What to Read, Watch and Listen to Now
Read: Hope in the Dark: Untold Histories, Wild Possibilities by Rebecca Solnit
We have been on a mission to rediscover hope.
“Critical thinking without hope is cynicism, but hope without critical thinking is naivety,” the Bulgarian writer Maria Popova recently remarked
And Patrisse Cullors, one of the founders of Black Lives Matter, early on described the movement’s mission as to “Provide hope and inspiration for collective action to build collective power to achieve collective transformation, rooted in grief and rage but pointed towards vision and dreams”.
It is important to say what hope is not: it is not the belief that everything was, is or will be fine. The evidence is all around us of tremendous suffering and destruction. The hope I am interested in is about broad perspectives with specific possibilities, ones that invite or demand that we act…You could call it an account of complexities and uncertainties, with openings.Rebecca Solnit
So writes Rebeca Solnit in Hope in the Dark: Untold Histories, Wild Possibilities. For grief and hope co-exist; the one often driving the other. It’s been feeling dark these days, as the Supreme Court tips over the scales of justice, destroys its legitimacy, leaving many of us angry, other’s numb. So we pulled out the well-thumbed, thoroughly marked-up 2016 revised edition of Hope in the Dark. It’s as compelling an argument for radical commitment to act as you will find.
Echoing and expanding on Howard Zinn’s unwavering belief that “small acts, when multiplied by millions of people, can change the world”, Solnit’s arguments seem more necessary today than ever.
Staying on the theme of the radical –if venturing slightly afield from films about this moment of crises– is this McQueen documentary by Ian Bonhôte and Peter Ettedgui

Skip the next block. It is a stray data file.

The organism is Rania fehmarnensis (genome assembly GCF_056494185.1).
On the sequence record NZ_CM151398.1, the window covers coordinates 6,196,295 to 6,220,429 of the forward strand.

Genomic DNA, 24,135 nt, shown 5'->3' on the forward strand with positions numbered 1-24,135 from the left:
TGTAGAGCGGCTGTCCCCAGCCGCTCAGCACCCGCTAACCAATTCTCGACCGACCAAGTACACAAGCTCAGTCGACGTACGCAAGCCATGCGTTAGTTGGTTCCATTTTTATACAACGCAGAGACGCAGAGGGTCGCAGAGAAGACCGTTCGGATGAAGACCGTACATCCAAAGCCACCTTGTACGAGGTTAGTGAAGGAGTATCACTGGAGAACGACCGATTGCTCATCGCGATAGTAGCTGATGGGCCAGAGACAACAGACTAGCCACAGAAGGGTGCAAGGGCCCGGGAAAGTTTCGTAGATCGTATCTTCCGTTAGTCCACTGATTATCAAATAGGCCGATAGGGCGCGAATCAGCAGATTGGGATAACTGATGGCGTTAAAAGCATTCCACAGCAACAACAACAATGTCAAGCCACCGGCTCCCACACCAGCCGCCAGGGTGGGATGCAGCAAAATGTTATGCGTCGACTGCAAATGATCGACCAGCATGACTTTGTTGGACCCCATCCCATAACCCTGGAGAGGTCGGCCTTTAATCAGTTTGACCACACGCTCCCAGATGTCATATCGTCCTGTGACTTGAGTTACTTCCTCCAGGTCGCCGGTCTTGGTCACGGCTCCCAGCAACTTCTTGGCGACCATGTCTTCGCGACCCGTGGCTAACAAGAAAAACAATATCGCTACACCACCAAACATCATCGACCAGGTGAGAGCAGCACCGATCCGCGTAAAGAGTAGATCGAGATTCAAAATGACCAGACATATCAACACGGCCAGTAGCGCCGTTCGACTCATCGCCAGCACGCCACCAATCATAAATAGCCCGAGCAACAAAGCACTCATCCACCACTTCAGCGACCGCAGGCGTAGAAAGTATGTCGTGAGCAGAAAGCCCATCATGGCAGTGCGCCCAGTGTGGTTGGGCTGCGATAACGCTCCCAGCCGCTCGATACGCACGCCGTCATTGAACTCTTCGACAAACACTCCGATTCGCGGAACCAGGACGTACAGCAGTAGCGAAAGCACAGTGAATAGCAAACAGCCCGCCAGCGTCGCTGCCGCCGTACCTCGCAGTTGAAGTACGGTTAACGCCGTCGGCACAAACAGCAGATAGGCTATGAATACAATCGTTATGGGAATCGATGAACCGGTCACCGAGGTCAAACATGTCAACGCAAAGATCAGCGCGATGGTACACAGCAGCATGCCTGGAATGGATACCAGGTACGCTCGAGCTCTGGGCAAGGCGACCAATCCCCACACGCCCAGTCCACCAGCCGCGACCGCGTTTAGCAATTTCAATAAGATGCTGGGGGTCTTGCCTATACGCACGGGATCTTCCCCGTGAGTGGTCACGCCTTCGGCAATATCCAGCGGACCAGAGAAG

Tortured. Visionary. Outrageous. An artist with a staggeringly beautiful vision while profoundly troubled… This film might not be the final word on McQueen yet makes a case for him being a true disruptor.
When the Met showcased his outsized oeuvre in their exhibition Savage Beauty, we went again and again and each time brought awe and joy. While the show has long closed, this film gets at what made him McQueen and this moment might just be ripe for a sojourn into the sublime.
Free with Hulu, for rent on Amazon, HBOMax
In a poll out last week, it became clear that many Americans are utterly unaware of what the Supreme Court does. And what that’s meant towards the continuous unraveling of our rights, our aspirations, the very air we breathe.
Strict Scrutiny is about the Court and the legal culture that surrounds it. The show’s hosts, Leah Litman, Kate Shaw and Melissa Murray, are all law professors who have known the Court in their professional lives. But they’re also swimmers, mothers (of humans and dogs), and celebrity gossip enthusiasts.
Collectively they have a different POV than many podcasts –one that celebrates the contributions and opinions of women and people of color. They provide intelligent and in-depth legal analysis alongside their unvarnished, respectfully irreverent takes. So if you’re looking for a window into the Court’s decisions, as well as its culture, personalities, and folkway, make this pod one of your favorites.
And as a follow up, one of the single best discussions on the horror happening now is between Kate Shaw and Ezra Klein (there’s a transcript for those who prefer the subway read).
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